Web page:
• Ensure coordination of the new Governor’s Office of Substance Use Disorder and Recovery Services and the new Governor’s Office of Grants and Partnerships to wisely use any state opioid lawsuit settlement dollars. According to the Alliance for Addiction Payment Reform, “The various state and local opioid lawsuits currently underway represent a unique opportunity for communities to fund the infrastructure that enables the implementation of sustainable and comprehensive programs that can provide services attuned to the chronic nature of opioid addiction and related conditions. We believe the opportunity before us is of profound importance and that thoughtful and careful allocation of opioid settlement funds can close key infrastructure gaps; gaps that the epidemic has both exposed and exacerbated.
  • Implement a statewide comprehensive recovery-oriented system of care such as the Huntington region’s Provider Response Organization for Addiction Care Treatment (PROACT). PROACT includes quick response teams, peer recovery programs, naloxone community training, drug and recovery courts, community-based services, help for infants with Neonatal Abstinence Syndrome and their mothers, and support from the faith community. The statewide system will also promote and encourage innovation and research like the efforts underway at the WVU Medicine’s Center for Hope and Healing, among others.
  • Support the reintegration of individuals into the community and workforce, by expanding innovative efforts such as “Reintegrate Appalachia” that incorporates employment, transportation, housing, certificates from community and technical colleges, personal development and accountability.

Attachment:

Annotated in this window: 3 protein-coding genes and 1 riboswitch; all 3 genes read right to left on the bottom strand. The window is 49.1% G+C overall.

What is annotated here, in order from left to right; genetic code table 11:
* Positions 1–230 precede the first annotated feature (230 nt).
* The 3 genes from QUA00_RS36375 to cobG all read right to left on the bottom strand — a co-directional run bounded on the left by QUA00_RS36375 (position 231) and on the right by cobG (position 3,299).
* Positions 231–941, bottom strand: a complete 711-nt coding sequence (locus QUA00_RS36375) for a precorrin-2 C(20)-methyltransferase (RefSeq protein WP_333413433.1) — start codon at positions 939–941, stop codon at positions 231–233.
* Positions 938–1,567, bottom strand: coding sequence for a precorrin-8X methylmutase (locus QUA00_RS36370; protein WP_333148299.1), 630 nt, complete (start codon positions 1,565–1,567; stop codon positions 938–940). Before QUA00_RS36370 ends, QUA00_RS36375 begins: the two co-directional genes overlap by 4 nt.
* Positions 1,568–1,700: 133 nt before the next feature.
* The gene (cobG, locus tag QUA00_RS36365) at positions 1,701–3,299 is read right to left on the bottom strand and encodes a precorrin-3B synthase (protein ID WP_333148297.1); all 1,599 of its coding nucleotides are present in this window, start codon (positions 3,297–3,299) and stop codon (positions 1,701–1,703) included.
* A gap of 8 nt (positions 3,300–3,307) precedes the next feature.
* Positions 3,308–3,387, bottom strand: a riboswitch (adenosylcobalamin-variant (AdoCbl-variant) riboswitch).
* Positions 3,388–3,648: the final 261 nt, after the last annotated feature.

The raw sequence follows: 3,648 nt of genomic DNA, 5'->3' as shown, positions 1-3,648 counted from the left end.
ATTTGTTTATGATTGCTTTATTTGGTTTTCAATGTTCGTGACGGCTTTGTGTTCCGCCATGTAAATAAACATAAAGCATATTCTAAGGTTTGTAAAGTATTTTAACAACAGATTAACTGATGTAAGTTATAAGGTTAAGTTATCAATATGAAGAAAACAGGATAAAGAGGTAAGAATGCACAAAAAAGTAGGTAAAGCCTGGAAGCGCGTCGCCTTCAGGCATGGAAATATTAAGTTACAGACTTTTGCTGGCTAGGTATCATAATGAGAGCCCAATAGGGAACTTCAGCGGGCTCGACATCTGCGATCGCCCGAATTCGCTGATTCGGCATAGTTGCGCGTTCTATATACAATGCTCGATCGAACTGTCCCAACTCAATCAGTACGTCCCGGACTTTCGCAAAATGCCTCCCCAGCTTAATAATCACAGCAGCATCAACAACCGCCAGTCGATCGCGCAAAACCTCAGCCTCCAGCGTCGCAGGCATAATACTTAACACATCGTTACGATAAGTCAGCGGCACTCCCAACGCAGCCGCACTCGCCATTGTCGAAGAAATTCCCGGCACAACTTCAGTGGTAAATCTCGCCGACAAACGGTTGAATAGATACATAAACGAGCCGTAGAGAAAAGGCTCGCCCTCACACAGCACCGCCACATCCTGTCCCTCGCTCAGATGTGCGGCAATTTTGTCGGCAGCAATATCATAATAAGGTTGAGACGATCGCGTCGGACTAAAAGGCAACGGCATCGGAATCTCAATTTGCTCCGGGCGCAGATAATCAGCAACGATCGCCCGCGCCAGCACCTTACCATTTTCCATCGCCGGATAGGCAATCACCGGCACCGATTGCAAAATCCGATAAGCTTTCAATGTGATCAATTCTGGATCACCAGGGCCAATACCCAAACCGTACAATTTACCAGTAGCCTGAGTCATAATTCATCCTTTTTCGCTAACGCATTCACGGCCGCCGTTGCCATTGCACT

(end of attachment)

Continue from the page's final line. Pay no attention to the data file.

• Continue to listen to folks on the front line of this crisis including our law enforcement officers, physicians, nurses, mental health care providers, social workers, fire-fighters and first responders. Many of our emergency medical services professionals are experiencing compassion fatigue.
  • Extend training and continuing education for primary care providers and educators. Practice “trauma informed care”. When it comes to patients, providers need to change the approach from “what’s wrong with you” to “what happened to you”. Healthcare professionals need to consider the root causes of stress, social isolation and hopelessness as well as adverse childhood experiences and how to compassionately care for individuals who have experienced trauma.
  • Invest in prevention, education and health promotion that builds resiliency in our children. They deserve a safe place to live, learn and thrive.